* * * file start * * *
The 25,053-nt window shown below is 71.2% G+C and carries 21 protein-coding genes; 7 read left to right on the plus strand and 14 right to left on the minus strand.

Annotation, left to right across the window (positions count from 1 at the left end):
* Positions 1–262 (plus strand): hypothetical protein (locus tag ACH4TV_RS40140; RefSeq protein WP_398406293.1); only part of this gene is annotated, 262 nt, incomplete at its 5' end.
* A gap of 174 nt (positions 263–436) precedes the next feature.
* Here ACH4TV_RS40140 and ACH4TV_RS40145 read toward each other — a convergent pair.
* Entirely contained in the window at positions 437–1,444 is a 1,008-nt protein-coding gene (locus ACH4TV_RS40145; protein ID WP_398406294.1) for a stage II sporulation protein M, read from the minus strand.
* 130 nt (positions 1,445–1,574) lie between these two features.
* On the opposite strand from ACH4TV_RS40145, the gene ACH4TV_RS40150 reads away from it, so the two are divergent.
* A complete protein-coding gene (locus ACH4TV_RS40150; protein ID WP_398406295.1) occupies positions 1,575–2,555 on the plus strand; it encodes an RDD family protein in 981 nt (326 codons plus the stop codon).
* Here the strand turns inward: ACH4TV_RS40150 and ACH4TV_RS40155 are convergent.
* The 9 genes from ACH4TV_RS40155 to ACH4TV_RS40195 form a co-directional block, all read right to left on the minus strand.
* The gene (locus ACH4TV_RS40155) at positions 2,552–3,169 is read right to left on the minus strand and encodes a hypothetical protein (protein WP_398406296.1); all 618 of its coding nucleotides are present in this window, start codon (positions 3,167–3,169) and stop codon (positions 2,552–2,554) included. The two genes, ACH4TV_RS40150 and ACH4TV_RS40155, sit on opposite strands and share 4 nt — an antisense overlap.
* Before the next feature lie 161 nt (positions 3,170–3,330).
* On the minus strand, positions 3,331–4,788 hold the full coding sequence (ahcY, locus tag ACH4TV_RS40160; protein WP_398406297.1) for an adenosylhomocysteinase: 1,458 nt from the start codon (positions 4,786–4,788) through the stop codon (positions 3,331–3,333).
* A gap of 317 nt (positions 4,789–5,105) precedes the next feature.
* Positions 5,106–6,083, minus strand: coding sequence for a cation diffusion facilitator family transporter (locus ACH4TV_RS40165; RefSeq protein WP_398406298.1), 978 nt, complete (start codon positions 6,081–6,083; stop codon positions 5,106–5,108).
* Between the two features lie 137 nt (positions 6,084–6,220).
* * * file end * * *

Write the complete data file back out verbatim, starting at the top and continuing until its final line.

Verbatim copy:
The 25,053-nt window shown below is 71.2% G+C and carries 21 protein-coding genes; 7 read left to right on the plus strand and 14 right to left on the minus strand.

Annotation, left to right across the window (positions count from 1 at the left end):
* Positions 1–262 (plus strand): hypothetical protein (locus tag ACH4TV_RS40140; RefSeq protein WP_398406293.1); only part of this gene is annotated, 262 nt, incomplete at its 5' end.
* A gap of 174 nt (positions 263–436) precedes the next feature.
* Here ACH4TV_RS40140 and ACH4TV_RS40145 read toward each other — a convergent pair.
* Entirely contained in the window at positions 437–1,444 is a 1,008-nt protein-coding gene (locus ACH4TV_RS40145; protein ID WP_398406294.1) for a stage II sporulation protein M, read from the minus strand.
* 130 nt (positions 1,445–1,574) lie between these two features.
* On the opposite strand from ACH4TV_RS40145, the gene ACH4TV_RS40150 reads away from it, so the two are divergent.
* A complete protein-coding gene (locus ACH4TV_RS40150; protein ID WP_398406295.1) occupies positions 1,575–2,555 on the plus strand; it encodes an RDD family protein in 981 nt (326 codons plus the stop codon).
* Here the strand turns inward: ACH4TV_RS40150 and ACH4TV_RS40155 are convergent.
* The 9 genes from ACH4TV_RS40155 to ACH4TV_RS40195 form a co-directional block, all read right to left on the minus strand.
* The gene (locus ACH4TV_RS40155) at positions 2,552–3,169 is read right to left on the minus strand and encodes a hypothetical protein (protein WP_398406296.1); all 618 of its coding nucleotides are present in this window, start codon (positions 3,167–3,169) and stop codon (positions 2,552–2,554) included. The two genes, ACH4TV_RS40150 and ACH4TV_RS40155, sit on opposite strands and share 4 nt — an antisense overlap.
* Before the next feature lie 161 nt (positions 3,170–3,330).
* On the minus strand, positions 3,331–4,788 hold the full coding sequence (ahcY, locus tag ACH4TV_RS40160; protein WP_398406297.1) for an adenosylhomocysteinase: 1,458 nt from the start codon (positions 4,786–4,788) through the stop codon (positions 3,331–3,333).
* A gap of 317 nt (positions 4,789–5,105) precedes the next feature.
* Positions 5,106–6,083, minus strand: coding sequence for a cation diffusion facilitator family transporter (locus ACH4TV_RS40165; RefSeq protein WP_398406298.1), 978 nt, complete (start codon positions 6,081–6,083; stop codon positions 5,106–5,108).
* Between the two features lie 137 nt (positions 6,084–6,220).